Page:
Professor of Philosophy
Roelofs teaches and writes on aesthetics and feminist, critical race, postcolonial, and political theory. Her book The Cultural Promise of the Aesthetic was published by Bloomsbury in 2014. Her articles have appeared in journals such as Hypatia, Confluencia, differences, M/m-Print-Plus-Platform, and Texte zur Kunst, and anthologies such as Race, Philosophy, and Film (Routledge, 2013) and The Routledge Companion to the Philosophy of Race (2018). She recently completed two new book manuscripts on address, titled “Arts of Address: How We Relate to Language, People, Things, and Places” and “Aesthetics, Address, and the Making of Culture.” The guest editor of Aesthetics and Race, a special volume of Contemporary Aesthetics (2009), she currently is coauthoring a book on aesthetics and temporality in Latin America.
Given the importance of letters to the Latin American colonial enterprise and nation-building project, literature is a privileged site to think through contemporary rhetorics of modernity, decoloniality, and neoliberalism. We will begin with the critique of modernity by Borges and Cortazar and then turn to the temporal dislocations introduced by Juan Rulfo, Clarice Lispector, Jamaica Kincaid, Manuel Puig, Garcia Marquez, Diamela Eltit, Pedro Lemebel, Juan Vasquez, and Samanta Schweblin, as they confront the pressures of the marketplace and imagine alternative knowledges and socialities. We will also explore these implications in several works of film and visual art. Alongside the above artifacts, we will read selections of the postmodern and postcolonial projects of Anzaldua, Fanon, Franco, Lugones, Mignolo, Rama, Richard, among others.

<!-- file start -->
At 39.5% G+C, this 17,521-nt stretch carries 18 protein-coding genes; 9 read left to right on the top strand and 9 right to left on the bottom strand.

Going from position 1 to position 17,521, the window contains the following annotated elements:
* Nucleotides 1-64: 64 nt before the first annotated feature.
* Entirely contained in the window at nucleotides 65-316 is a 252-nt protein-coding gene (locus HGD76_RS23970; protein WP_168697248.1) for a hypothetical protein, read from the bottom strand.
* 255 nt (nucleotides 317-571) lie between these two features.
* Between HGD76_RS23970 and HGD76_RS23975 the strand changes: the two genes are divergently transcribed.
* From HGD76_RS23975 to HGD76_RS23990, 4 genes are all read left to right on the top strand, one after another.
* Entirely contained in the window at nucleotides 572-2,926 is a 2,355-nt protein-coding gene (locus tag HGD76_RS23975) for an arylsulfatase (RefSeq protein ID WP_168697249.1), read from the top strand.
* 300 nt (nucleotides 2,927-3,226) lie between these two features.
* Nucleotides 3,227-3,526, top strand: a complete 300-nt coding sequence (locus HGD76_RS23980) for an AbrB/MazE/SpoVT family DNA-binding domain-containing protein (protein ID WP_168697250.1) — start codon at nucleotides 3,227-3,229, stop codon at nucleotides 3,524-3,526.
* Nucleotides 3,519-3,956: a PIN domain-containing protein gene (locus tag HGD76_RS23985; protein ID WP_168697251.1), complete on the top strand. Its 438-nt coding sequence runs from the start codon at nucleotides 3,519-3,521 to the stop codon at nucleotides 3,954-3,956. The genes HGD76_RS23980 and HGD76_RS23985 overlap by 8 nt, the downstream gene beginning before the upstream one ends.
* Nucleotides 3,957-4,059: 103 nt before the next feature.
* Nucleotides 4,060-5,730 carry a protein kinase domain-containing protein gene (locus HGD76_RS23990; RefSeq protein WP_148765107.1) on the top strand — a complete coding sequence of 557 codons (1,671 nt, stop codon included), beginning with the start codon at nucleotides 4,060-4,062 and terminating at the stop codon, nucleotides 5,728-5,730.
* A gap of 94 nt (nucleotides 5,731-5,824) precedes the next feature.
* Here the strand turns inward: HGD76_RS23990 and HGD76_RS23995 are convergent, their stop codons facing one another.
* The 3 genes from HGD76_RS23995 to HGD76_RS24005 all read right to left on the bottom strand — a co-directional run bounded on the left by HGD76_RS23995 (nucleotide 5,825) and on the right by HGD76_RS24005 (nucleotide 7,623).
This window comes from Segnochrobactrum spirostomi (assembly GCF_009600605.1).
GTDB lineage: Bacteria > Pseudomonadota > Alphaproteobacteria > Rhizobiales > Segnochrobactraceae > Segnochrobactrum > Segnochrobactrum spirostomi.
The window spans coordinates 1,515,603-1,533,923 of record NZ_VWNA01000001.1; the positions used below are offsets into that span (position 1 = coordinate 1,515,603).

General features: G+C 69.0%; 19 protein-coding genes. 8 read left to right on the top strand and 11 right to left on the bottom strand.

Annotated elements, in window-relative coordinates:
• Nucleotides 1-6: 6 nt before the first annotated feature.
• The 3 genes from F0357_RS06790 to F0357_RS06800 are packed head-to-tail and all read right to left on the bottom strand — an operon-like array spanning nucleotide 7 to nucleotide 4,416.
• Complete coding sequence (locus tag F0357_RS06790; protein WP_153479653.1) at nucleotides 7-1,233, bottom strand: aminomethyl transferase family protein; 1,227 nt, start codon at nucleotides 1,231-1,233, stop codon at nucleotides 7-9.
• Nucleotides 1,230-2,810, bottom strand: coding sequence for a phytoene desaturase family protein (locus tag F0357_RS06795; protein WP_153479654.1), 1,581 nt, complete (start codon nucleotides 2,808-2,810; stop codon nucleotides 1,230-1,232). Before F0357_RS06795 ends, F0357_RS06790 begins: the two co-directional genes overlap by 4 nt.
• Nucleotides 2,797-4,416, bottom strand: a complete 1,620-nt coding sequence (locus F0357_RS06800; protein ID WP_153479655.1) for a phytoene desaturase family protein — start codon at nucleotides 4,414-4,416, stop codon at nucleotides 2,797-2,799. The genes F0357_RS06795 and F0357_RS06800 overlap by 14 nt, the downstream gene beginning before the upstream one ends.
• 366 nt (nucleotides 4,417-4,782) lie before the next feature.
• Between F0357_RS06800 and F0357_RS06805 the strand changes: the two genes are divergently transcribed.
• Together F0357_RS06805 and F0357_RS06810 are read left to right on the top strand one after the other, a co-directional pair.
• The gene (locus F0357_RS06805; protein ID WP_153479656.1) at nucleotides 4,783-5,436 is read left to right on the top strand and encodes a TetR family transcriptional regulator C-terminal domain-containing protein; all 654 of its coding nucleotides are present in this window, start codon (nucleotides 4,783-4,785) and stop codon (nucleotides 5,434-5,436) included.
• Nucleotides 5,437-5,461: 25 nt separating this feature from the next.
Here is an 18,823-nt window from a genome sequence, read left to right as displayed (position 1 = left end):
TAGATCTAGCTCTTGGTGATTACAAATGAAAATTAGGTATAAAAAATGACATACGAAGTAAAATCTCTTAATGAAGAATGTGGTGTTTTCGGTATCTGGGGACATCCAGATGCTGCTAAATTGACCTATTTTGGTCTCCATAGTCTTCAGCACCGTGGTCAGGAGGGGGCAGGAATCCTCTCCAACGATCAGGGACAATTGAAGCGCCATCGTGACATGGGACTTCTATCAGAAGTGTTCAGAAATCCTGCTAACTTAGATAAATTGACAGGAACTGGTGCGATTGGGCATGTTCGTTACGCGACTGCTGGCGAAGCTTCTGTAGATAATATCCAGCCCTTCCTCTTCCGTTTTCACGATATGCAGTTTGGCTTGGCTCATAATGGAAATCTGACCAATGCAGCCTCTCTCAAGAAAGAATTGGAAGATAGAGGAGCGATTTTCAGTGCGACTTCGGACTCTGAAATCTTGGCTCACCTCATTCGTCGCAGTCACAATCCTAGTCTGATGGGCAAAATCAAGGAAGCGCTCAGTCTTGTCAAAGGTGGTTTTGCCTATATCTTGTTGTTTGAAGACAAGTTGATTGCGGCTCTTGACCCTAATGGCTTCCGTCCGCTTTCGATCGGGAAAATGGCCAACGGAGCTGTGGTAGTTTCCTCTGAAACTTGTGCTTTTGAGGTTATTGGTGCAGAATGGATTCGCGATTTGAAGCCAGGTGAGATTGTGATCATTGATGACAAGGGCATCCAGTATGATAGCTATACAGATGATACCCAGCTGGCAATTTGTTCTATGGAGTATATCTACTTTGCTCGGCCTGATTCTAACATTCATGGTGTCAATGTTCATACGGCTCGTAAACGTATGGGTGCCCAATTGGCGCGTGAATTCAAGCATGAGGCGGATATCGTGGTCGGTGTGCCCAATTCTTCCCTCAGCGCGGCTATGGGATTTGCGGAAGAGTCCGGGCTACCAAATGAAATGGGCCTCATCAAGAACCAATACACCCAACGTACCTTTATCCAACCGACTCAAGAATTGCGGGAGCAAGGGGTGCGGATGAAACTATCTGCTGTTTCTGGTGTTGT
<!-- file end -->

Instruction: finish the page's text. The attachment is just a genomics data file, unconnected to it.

Feminist philosophers have developed views of sociality and agency, subjectivity and cultural life, the public and private, and categories like gender, race, and coloniality, that bear on the shifting territory shared by politics and literature. Pairing models and concepts in feminist theory with approaches in literature and the arts, we will examine themes such as sensitivity and the senses, the distant and the intimate, freedom, love, democracy, and cosmopolitanism.
Philosophers and critical theorists such as Fanon, Althusser, Foucault, Butler, Johnson, and Ahmed indicate that subjectivity, embodiment, and social difference emerge within relationships of address among persons, and among persons and objects. Cultural critics place address at the center of the ethical, political, and aesthetic dimensions of artworks and other cultural productions. What can we learn about representation and reading by considering modes in which we address and are addressed? What insights into institutionality, power, and the global does a framework of address make possible? What conceptions of address inform writings by Benjamin, Barthes, Hansen, Bhabha, Kafka, and Cortazar, among others? How is address linked to desire, experience, publicity, collectivity, aesthetic form, perception, materiality, technology, and the senses? These questions form our point of entry into key texts in twentieth- and twenty-first century philosophy and cultural criticism.
An exploration of conceptual frames and artistic/literary strategies shaping the burgeoning field of Black Aesthetics, as exemplified by recent practices and theories. What role do notions of the aesthetic and the political play in shifts that are happening in the field? How do understandings of the cosmopolitan, the cross-cultural, the nation, the local, migration, diaspora, gender, race, queering, culture, and the global take form in current work? What new questions arise? Artworks in multiple media and traditions will be considered. The course will develop synergies with the "Questioning Aesthetics Symposium: Black Aesthetics" (Hampshire College, March 31-April 1, 2017), the exhibition "Emancipating the Past: Kara Walker's Tales of Slavery and Power" (UMCA, February-April 2017), and other events in the Five Colleges during the Spring 2017 semester.